9 experiences in Portugal that pair perfectly with wine
You might take a trip to Portugal to sample its wine but you’ll end up staying for the wealth of culture, adventure and wellness experiences you can pair its wine with...
As the home of port and many other red vintages, Portugal is a magnet for wine lovers. You might find yourself taking a trip here for a taste of its top tipples but you’ll end up staying for the wealth of culture, adventure and wellness experiences you can pair its wine with. Here are nine of the best…
Wine pairs with culture
1. Visit the LiR Art Gallery
As well as its postcard-perfect coastline, the Algarve has a burgeoning art scene and nowhere does it rub shoulders with Portugal’s love for wine more than the LiR Art Gallery (LiR appropriately stands for Lady in Red) in Lagoa. Housed in the country’s third-largest cooperative winery, the free-to-enter gallery showcases a mix of sculptures, paintings and other art installations by a number of local, national and international artists. But it’s not just the art that’s on display here. The gallery is set above the bottling and processing section of the winery, which adds a unique industrial vibe. If keeping one eye on the winery action below wasn’t enough, you can pause to try some of its tipples for yourself before continuing your wander of the exhibition.
Visit Pico's Vinhas da Criação Velha trail (António Sá)
Some might think Portuguese viticulture is limited to the mainland but the country’s wine expertise stretches as far as the Azores in the Atlantic Ocean, an archipelago better known for its volcanic landscapes. In fact, the island of Pico has been producing wine since the 15th century and a walk along the UNESCO-protected Vinhas da Criação Velha trail affords an intimate glimpse of its rich history. Connecting the villages of Porto do Calhau and Madalena, this 6.9km linear route cuts right through its centuries-old vineyards. Grape-growing locals have had to adapt to the volcanic vistas, building 2,000 acres of drystone walled plots (currais) that enable vines to absorb sunlight while also being shielded from the wind. The trail passes shelter houses, wine cellars and tide wells and you’ll even witness the past logistics of this industry, from the rola-pipas (carved slopes used to slide wine barrels down to the boats) to the relheiras, dusty tracks left by ox carts.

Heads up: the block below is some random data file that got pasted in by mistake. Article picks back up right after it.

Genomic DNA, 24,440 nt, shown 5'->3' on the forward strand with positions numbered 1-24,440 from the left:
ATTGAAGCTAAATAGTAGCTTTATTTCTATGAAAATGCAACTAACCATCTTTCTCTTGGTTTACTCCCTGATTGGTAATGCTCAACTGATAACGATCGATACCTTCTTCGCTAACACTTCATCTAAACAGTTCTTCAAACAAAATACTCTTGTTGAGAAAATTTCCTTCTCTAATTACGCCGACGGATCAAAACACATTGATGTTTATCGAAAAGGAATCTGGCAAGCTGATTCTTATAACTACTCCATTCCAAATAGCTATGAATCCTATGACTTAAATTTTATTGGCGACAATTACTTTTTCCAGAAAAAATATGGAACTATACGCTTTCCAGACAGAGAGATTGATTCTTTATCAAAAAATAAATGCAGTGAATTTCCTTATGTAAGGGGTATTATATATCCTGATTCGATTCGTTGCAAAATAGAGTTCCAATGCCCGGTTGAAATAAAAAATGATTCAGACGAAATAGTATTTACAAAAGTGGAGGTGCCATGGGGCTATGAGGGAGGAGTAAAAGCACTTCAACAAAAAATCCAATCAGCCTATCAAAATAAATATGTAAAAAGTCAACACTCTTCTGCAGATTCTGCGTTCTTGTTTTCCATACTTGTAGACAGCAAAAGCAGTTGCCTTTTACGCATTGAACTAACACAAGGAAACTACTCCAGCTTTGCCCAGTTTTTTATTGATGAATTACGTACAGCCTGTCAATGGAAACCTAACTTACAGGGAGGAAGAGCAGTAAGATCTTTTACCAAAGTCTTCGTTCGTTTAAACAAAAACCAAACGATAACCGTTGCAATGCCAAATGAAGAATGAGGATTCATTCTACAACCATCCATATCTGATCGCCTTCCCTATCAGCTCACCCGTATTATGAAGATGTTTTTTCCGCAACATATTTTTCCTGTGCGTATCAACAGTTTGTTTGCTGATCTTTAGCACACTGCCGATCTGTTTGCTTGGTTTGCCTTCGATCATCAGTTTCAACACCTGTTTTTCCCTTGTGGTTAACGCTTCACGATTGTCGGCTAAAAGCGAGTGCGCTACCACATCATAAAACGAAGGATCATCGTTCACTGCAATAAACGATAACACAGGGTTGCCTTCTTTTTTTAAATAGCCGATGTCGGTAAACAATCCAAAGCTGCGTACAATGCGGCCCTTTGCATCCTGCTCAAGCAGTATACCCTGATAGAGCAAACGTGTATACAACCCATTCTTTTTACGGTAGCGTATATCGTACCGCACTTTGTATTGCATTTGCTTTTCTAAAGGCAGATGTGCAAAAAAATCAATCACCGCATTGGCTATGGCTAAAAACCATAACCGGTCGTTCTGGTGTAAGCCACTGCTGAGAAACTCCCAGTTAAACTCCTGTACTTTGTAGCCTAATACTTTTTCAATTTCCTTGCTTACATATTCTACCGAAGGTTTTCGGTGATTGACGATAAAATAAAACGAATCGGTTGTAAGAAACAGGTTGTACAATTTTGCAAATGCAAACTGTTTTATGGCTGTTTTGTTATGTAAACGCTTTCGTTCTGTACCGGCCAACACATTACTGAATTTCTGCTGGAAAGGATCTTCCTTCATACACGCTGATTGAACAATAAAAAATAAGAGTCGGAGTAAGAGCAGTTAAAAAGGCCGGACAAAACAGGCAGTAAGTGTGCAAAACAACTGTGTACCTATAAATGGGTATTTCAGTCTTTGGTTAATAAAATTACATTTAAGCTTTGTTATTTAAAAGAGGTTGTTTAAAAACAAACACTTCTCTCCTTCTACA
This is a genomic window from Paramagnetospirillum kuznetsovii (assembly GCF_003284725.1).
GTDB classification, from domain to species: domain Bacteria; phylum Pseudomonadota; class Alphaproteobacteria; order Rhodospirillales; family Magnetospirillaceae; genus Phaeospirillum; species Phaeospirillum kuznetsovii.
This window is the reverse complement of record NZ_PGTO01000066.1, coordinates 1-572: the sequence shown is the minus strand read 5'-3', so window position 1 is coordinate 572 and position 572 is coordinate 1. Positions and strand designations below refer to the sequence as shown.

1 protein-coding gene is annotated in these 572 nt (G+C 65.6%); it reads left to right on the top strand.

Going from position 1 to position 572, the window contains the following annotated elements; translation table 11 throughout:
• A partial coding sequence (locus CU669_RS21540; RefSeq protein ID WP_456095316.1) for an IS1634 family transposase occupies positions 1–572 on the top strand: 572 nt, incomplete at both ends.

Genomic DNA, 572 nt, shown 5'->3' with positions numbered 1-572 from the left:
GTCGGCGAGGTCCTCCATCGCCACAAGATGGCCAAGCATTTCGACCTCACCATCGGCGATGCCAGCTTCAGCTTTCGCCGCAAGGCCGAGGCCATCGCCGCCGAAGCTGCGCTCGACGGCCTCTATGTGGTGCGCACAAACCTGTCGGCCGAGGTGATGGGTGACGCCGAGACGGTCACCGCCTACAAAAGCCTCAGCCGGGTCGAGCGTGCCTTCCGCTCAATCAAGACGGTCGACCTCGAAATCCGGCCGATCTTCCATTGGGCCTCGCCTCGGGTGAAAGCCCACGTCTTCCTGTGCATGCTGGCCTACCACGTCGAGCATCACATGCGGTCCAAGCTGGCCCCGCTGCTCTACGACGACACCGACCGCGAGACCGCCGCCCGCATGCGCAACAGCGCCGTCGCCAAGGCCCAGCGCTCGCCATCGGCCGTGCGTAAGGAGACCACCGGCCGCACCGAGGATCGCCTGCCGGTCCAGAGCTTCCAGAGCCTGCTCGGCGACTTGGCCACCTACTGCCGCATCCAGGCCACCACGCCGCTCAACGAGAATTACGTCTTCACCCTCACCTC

Just 25km north of Lisbon lie the Bucelas vineyards, a wine region thought to date back to the Romans. Fast forward to the 19th century and it found itself in the midst of the Peninsular War (1808-1814) as Napoleon-led France tried to wrestle control of the Iberian Peninsula from the opposing Spanish, British and Portuguese forces. Rows of forts, known as the Lines of Torres Vedras, were built under the instruction of the Duke of Wellington to protect Lisbon. Much of this defensive line survives today and forts like São Vicente, Olheiros and Ajuda Grande remain well-preserved. During the war, the Duke of Wellington developed a love for Bucelas wine (even sending King George III some as a gift) and its standing with some of Britain’s other historic titans – William Shakespeare and Charles Dickens included – is explored in the detailed exhibitions at the Bucelas Wine and Vine Museum, among other parts of this region’s rich viticulture.
Wine tastings don’t always have to be leisurely affairs held in the grounds of a vineyard. You could be gliding along the glittering waters of the Sado Estuary and Arrábida coastline on a cruise. Keep your eyes peeled for glimpses of bottlenose dolphins along the way – one of the few places in European waters you can see them. Of course, such a special wildlife encounter deserves to be toasted and you’ll do just that with glasses of Moscatel de Setúbal, a dessert wine made on the very peninsula you’ll be skirting alongside, and a gastronomic selection of local meats, cheeses and confectionery. It’s not only dolphins you’ll have a chance to spot on your wine cruise; the Sado Estuary’s bird-rich wetlands are a haven for purple herons, marsh harriers and greater flamingos, too.